m r james 13 cadabra records vinyl lp
01 m r james 13 cadabra records vinyl lp
02 m r james 13 cadabra records vinyl lp
m r james 13 cadabra records vinyl lp
01 m r james 13 cadabra records vinyl lp
02 m r james 13 cadabra records vinyl lp

M.R. James – #13

New Condition

$48.60

M. R. James, Number 13 LP – full cast audio play by Bleak December, featuring the voices of Peter Davison (Dr. Who), Terry Wade and Anthony D. P. Mann. This is the same team who brought us The Wicker Man, Dracula and many more classics!

Limited Edition of 100 x trans yellow with black swirl vinyl variants

* Deluxe heavy weight gatefold tip-on jacket
* Liner notes by producer Anthony D. P. Mann
* Newly commissioned art by Jeremy Pailler

ONLY 3 LEFT

The sound effects of a pattering rain and crackling fire which begin Bleak December’s audio play of M.R. James’ tale, “Number 13,” immediately set the scene and place the listener within the milieu of over a century ago. Included in James’ 1904 anthology, Ghost Stories of an Antiquary, this story is just as terrifying now as when it was first released.

As Anthony D.P. Mann’s narrator commences relating the narrative to his cousin, the ghost story of what occurred many years ago in Viborg, Denmark, is replete with what he will soon refer to as “dread.” It’s especially effective, as James’ story begins by alternating rather pleasant elements of the narrator’s research into the last days of Danish Roman Catholicism within the Rigsarkiv with his time in room number 12 of the Golden Lion. His days are bright and sunny, with numerous and interesting papers illuminating the history of the area, whereas the nights are interrupted by mysterious noises coming from the supposedly-unoccupied room next door.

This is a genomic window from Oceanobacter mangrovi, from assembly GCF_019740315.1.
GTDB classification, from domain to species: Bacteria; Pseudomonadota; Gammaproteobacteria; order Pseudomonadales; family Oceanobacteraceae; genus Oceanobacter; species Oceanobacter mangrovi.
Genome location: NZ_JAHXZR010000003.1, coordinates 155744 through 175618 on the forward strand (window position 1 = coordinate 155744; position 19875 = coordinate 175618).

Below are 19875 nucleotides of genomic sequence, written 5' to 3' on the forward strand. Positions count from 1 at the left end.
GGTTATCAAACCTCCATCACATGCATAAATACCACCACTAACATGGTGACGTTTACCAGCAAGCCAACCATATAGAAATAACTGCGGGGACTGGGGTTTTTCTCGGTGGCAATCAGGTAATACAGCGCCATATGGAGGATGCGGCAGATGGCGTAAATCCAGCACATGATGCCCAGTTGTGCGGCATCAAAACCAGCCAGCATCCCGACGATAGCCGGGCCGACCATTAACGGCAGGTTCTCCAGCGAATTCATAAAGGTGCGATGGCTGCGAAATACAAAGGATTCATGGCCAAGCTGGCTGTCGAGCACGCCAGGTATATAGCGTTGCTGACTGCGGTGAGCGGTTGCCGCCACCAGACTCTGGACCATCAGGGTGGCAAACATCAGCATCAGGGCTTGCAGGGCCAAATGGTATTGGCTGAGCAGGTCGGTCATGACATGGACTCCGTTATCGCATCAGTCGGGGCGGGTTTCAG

The repeated midnight awakenings are soundtracked by both a violin and piano, whose sharp tones serve to heighten the sense of panic and confusion regarding the inhabitant of the neighboring room. The music feels as though, much like the story itself, it has come out of a time over a century ago, illuminated by candlelight and oil lamps. It evokes elements of Giuseppe Tartini’s “Devil’s Trill Sonata,” as well as that infamous violin trilling from Camille Saint-Saëns’ “Danse Macabre.”

The voices from the room beside the narrator’s are, as he describes, distinct but indecipherable, and existing as they do in a liminal space wherein the cackling and chanting evoke such a sense of fear that you, too, will find yourself unable to catch your breath and wishing that you had a door between yourself and the mysterious Number 13 which you could securely latch. The slight, almost animal exhalations of whomever – or whatever – might dwell behind that door will find the listener clutching at themselves, in fear of the sepulchral neighbor.

“That claustrophobic feeling” will overtake you as the thing in room number 13 comes closer to being fully revealed and – strangely – even as what lies beyond the door is brought to full description. The door opens, and knowing what has been summoned only makes one feel the cramped confines of the inn’s hallway all the more.

And then? Well, you’ll have to listen. Pray that your mind doesn’t shatter when you discover the truth of what lies behind the door of room number 13.